Peaceful handovers

Think about the upcoming handover and notice how you feel.

Notice the thoughts that come up.

Notice how your body responds to this prospect.

Navigating handovers can be the most anxiety making part of parenting after separation. There are lots of reasons that can make it difficult for you. You might be healing from the neglect or abuse you have experienced in the relationship. You might be doing your best to cope with the entrenched conflict with the other parent. You might feel unsure about how to support your child through this transition. You might feel uneasy about your child spending time with their other parent.

I want to share the best advice that I received about managing handovers: “Regardless of how the situation turns out, make sure, that when you walk away from it, you can be proud of how you showed up”. It helped me to shift my focus from worrying about the things I can’t control to working with what I can.

As I think about planning a peaceful handover, the AA prayer comes to mind: “God, grant me the serenity to accept the things I cannot change, the courage to change the things I can, and the wisdom to know the difference.”

I know that the bit about “grant me the serenity to accept the things I cannot change” can feel nearly impossible. It could be especially true if you mustered up all your courage to leave the relationship that did not serve you, only to see your child go back to that same emotional environment again and again and again.

On the other hand, it takes a whole lot more than courage to change the things you can change. It takes a belief that things can get better, desire, commitment, support, persistence, self-care. A lot of self-care.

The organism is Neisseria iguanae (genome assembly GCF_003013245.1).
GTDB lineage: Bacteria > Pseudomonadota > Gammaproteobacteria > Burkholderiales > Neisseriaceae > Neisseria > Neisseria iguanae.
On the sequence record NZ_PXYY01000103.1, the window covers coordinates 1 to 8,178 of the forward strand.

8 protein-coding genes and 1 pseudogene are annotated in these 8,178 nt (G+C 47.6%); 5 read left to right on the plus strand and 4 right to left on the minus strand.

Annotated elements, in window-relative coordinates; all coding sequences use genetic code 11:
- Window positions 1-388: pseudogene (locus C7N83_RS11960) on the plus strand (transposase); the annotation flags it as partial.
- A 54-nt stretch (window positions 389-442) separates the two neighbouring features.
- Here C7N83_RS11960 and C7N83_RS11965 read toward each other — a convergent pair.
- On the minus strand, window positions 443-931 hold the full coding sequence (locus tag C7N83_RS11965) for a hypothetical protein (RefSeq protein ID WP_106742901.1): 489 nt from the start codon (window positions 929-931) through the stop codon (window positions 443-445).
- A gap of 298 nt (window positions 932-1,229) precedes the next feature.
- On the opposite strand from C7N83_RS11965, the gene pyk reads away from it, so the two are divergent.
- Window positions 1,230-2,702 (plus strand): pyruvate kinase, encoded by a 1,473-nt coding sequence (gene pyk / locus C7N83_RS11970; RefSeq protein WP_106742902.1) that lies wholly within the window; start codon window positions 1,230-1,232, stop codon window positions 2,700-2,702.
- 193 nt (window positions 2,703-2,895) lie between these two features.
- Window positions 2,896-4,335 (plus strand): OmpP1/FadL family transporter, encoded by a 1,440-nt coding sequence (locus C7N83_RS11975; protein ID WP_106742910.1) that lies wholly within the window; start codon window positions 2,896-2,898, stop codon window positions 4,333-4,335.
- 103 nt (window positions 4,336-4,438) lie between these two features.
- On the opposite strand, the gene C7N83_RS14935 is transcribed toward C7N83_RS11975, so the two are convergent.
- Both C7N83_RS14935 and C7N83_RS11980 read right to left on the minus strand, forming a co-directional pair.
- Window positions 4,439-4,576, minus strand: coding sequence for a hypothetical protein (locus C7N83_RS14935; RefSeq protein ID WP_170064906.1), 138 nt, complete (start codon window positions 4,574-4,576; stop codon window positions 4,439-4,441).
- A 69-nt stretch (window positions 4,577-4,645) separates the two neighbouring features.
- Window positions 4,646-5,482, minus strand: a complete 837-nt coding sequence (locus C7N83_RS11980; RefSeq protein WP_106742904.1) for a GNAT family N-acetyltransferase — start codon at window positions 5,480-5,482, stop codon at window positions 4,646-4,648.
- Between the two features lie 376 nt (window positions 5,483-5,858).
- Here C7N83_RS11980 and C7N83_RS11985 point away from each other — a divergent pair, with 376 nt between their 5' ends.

The most rewarding thing about this approach is that as you focus on the things you can change, that area grows and expands. And the things you can’t change don’t seem as stuck and hopeless any more.

Tips for creating peaceful handovers

If you are feeling nervous about the upcoming handover – think of it as a race of your life and train for it like an Olympian:

· Take time to prepare for the handover and bring your focus to your connection with your children: journal, meditate, visualise, exercise, whatever works for you.

· Focus on being present with your child and helping them to have a smooth transition.

· Keep it short.

· Have some phrases ready to stop yourself from being drawn into the conversations you don’t want to have during the handover, for example: “Great, I’ll think about it.”

· Expect it to go well. If memories of the past disasters are playing on the loop and bring up anxiety – see if you can imagine feeling calm and having an easy and smooth handover.

Don’t feel you have to do apply every single one of these tips. Pick the ones you resonate with it and give it a go. Most importantly – notice and celebrate little wins along the way. Soon they will add up to a more peaceful handover. If you would like further support with creating peaceful handovers - book a free initial conversation here.